8,000 Starbucks locations across the world and right here in Erie are responding to an incident that gained worldwide attention for its racial insensitivity.
Charise Martin considers herself a regular at this Starbucks on State Street. She’s not thrilled the shop is closing its doors for a few hours, but she supports the reason why. “I am bi-racial myself. Every time I come in this store I’ve never been treated wrongfully. I’ve always been treated with respect and I really really appreciate that.”
According to a company email, the training is in-part centered around understanding prejudice and the history of public accommodations in the United States. This coming after a manager at a Starbucks in Philadelphia called the police on two black men who were sitting in the shop waiting for a friend.
Authorities arrested the pair for trespassing, but the charges were later dropped.
Gary Horton, Erie NAACP President, says, “The incident that happened is not unique to minorities across the country or even here in Erie that feel that they don’t always get the respect they’re due as consumers or citizens.”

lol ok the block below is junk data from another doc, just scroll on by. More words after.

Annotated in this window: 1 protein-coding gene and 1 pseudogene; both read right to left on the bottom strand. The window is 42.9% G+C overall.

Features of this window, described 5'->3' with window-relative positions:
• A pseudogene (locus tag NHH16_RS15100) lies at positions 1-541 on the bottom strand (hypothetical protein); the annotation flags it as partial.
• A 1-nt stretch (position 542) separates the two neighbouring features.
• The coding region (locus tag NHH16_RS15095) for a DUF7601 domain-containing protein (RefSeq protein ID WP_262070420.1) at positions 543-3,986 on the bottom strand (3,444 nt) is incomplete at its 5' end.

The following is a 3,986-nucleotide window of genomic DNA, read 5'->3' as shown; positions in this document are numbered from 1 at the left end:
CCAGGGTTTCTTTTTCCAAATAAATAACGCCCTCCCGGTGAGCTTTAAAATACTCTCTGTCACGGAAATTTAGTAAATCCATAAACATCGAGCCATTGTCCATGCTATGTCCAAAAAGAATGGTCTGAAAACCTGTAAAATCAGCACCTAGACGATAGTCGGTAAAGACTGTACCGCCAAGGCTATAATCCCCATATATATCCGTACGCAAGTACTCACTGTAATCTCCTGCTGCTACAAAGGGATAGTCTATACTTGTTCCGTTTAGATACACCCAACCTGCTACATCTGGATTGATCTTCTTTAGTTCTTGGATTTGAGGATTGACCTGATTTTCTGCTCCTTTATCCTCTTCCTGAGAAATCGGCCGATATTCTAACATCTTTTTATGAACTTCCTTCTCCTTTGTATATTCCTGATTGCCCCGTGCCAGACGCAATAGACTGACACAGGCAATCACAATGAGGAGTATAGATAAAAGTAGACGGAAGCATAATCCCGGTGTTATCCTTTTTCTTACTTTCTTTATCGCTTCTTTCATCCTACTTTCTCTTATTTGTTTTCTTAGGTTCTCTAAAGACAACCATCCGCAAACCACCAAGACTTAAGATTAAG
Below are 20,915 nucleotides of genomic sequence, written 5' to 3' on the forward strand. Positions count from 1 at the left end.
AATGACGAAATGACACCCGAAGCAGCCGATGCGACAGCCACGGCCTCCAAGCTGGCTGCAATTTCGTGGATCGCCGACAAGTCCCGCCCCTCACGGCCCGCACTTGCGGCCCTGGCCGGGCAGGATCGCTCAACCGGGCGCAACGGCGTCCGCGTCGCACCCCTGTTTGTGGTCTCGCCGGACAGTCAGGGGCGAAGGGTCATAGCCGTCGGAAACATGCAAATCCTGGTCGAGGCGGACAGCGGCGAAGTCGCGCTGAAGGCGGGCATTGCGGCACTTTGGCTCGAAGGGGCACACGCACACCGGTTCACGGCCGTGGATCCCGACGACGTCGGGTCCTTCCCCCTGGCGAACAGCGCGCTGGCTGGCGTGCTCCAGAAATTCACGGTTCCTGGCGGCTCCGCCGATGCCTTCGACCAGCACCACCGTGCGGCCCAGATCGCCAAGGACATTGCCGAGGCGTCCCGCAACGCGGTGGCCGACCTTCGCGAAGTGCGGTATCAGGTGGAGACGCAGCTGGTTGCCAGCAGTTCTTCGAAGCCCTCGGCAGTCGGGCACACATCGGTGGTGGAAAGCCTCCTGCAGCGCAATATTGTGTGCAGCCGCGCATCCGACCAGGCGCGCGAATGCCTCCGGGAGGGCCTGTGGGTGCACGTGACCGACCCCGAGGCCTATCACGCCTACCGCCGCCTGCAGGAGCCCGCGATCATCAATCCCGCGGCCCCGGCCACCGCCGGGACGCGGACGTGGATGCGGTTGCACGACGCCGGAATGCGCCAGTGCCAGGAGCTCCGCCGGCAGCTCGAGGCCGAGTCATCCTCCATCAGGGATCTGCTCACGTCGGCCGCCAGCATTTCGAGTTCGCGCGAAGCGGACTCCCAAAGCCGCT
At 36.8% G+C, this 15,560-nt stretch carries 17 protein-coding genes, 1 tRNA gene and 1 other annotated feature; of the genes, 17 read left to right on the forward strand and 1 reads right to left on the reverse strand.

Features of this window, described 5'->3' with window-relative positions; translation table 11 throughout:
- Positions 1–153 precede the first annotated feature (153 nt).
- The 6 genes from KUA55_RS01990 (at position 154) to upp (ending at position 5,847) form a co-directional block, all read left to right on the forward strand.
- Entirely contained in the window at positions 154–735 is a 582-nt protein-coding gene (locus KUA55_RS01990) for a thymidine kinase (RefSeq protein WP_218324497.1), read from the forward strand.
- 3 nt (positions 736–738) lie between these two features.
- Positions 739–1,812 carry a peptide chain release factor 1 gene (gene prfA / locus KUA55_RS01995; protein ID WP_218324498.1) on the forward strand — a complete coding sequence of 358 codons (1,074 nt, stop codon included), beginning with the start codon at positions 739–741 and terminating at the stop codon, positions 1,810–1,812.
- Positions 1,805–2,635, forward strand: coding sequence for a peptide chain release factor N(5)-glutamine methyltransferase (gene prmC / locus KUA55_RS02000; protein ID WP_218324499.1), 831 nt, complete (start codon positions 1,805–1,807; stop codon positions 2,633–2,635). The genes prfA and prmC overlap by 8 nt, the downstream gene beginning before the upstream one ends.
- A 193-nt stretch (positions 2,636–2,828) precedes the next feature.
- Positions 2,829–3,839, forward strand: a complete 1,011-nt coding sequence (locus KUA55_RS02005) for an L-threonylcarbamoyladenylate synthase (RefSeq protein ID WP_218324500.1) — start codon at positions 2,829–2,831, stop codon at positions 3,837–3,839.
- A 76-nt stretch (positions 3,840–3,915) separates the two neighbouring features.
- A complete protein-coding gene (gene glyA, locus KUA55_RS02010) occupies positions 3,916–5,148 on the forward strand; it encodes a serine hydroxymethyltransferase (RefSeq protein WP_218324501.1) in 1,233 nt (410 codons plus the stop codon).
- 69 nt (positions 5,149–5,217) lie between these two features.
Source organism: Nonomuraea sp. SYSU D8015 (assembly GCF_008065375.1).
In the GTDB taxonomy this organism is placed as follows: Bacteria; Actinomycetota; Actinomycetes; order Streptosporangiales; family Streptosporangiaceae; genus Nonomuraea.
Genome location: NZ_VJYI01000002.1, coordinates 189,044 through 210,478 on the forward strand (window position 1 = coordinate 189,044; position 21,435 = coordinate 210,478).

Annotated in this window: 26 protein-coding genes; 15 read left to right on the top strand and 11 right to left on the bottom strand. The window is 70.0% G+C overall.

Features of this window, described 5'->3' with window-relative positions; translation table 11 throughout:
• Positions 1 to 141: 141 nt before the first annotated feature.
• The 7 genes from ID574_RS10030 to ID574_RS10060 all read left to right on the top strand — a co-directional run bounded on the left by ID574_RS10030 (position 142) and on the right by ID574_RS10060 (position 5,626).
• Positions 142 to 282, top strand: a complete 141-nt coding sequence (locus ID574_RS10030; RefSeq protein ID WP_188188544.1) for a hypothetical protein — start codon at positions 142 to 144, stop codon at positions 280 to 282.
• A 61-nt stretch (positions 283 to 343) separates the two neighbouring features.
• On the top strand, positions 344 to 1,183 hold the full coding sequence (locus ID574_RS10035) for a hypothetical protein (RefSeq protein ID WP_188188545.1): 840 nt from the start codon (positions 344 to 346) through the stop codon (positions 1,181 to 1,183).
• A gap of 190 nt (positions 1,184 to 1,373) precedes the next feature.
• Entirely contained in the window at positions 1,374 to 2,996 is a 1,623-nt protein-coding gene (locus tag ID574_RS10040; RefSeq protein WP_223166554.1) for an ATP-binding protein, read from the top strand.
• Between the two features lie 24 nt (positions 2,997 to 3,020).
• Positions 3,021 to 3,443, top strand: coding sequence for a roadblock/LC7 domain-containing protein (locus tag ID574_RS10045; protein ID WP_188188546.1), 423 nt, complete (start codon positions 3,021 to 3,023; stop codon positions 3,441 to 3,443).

Some customers tell us they think other companies should follow suit and take training more seriously in the future. Zoe Wenzel, Starbucks Customer, says, “It’s a great way for companies to just become involved in the community and know exactly what’s going on and sometimes they’re not as well informed as they should be and it’s great for everyone in the company to be involved not just people up in corporate.”
While the trainings only last a small portion of the day, some national experts are estimating the corporation will take a hit of more than $12 million in lost profit, alone.
No one from the Starbucks was willing to comment today, but a release indicates the training focuses on building a diverse and welcoming company.